The court distinguished between the risk of relapse of a physical condition which might be directly caused by one’s job duties, and outside the control of the employee, and the risk of relapse of an addiction that might result from the availability of the drugs at the employee’s job but is ultimately within the control of the employee. The court acknowledged that the outcome of its decision meant that if the employee continued to be addicted to drugs he could receive disability benefits, but that once he had entered recovery he could not. The court emphasized, however, that this did not encourage drug use because recovery allowed the employee to take advantage of opportunities that he did not have as an addict, even though, in this case, the employee could not return to his original position because of a revoked license.

Although the First Circuit recognized that its decision would create a split in the circuits, the court in the Colby case concluded that the plan administrator had abused its discretion in denying benefits. Like the Fourth Circuit did in Stanford, the First Circuit in Colby looked to whether, after leaving rehab, the employee’s risk of relapse prevented her from performing the material duties of her regular occupation. The First Circuit found that the employee’s exposure to Fentanyl if she returned to her job was likely to trigger the conditions of her addiction, and that for at least a period of time after leaving rehab, she could not perform her job because of the significant risk of relapse. The court recognized that the risk of relapse might progressively diminish over time to the point that it would no longer be covered as a present disability, but declined to determine what this point would be since the focus of the case was whether risk relapse could ever be a disability.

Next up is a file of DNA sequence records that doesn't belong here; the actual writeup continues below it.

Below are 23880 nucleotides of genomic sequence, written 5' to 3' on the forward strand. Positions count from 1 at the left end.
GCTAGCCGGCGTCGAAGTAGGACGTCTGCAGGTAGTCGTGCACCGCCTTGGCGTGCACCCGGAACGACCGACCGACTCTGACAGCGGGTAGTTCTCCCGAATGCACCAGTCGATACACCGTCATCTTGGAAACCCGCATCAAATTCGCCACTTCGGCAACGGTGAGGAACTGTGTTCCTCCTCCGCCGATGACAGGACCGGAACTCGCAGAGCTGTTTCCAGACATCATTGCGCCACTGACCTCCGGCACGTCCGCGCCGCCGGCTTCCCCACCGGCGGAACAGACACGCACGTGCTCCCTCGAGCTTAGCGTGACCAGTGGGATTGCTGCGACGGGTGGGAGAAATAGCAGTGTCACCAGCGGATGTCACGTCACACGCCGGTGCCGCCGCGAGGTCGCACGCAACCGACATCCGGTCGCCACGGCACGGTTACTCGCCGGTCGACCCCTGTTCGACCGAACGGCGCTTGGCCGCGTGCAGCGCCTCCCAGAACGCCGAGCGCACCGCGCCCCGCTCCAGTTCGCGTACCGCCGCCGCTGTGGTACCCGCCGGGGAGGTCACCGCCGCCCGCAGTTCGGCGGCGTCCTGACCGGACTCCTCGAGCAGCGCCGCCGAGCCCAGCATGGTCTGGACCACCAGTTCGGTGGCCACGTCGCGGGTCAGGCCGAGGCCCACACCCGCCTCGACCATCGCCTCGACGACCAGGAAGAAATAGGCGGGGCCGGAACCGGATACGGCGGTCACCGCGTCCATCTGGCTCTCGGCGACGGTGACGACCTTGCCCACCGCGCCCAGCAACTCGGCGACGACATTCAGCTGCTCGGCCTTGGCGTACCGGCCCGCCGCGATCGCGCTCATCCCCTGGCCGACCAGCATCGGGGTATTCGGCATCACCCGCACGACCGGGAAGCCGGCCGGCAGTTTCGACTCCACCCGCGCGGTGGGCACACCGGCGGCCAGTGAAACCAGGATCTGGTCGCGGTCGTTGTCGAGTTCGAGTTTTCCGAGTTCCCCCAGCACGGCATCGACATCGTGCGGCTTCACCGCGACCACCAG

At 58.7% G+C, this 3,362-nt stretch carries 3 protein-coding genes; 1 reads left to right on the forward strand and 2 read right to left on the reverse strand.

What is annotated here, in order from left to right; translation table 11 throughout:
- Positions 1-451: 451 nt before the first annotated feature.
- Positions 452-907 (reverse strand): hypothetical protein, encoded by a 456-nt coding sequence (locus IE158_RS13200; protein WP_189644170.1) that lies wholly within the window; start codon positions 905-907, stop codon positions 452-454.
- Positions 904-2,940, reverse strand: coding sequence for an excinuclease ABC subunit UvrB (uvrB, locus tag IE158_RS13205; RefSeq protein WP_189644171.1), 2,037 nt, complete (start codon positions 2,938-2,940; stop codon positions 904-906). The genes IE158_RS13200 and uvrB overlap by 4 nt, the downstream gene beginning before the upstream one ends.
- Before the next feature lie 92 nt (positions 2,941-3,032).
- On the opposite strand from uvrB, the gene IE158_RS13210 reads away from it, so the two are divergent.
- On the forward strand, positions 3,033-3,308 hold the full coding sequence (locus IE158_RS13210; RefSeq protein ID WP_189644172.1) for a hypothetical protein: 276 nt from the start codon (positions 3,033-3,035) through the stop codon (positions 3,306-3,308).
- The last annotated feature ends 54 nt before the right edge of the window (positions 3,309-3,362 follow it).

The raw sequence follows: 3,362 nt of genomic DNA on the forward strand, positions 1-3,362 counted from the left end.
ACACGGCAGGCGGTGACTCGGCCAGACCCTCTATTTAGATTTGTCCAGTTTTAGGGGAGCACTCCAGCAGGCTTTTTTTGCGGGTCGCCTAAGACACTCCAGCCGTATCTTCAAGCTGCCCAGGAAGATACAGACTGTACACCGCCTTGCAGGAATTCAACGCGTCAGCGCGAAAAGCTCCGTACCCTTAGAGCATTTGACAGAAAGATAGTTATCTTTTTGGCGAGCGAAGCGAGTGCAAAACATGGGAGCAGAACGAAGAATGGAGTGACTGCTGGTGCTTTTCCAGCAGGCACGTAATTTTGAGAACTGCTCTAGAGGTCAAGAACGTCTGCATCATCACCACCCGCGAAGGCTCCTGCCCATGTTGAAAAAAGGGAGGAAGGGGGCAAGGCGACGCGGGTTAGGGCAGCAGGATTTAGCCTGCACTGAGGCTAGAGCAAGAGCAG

Because of the absence of exclusionary language in the plan document, the court ultimately concluded that excluding the risk of relapse from the definition of disability was unreasonable. In its decision, the court emphasized that the discretion of an ERISA plan administrator is confined by the text and plain meaning of the plan document. The court rejected the administrator’s argument that risk of relapse was excluded from the definition of disability by virtue of an unwritten textual exclusion, noting that this logic would effectively exclude from coverage the risk of relapse of any physical or mental disability.

The fact that two circuit courts applying the same standard of review to nearly identical sets of facts could reach completely opposite conclusions demonstrates just how difficult it is to determine the line at which a plan administrator’s decision will be deemed unreasonable. In order to avoid placing the plan administrator in a difficult position that could ultimately lead to costly litigation, plan documents should include clear and detailed definitions and exclusions to guide the administration of the plan.

By: Jessica Summers
First Published: The Law Firm of Paley Rothman Law Blog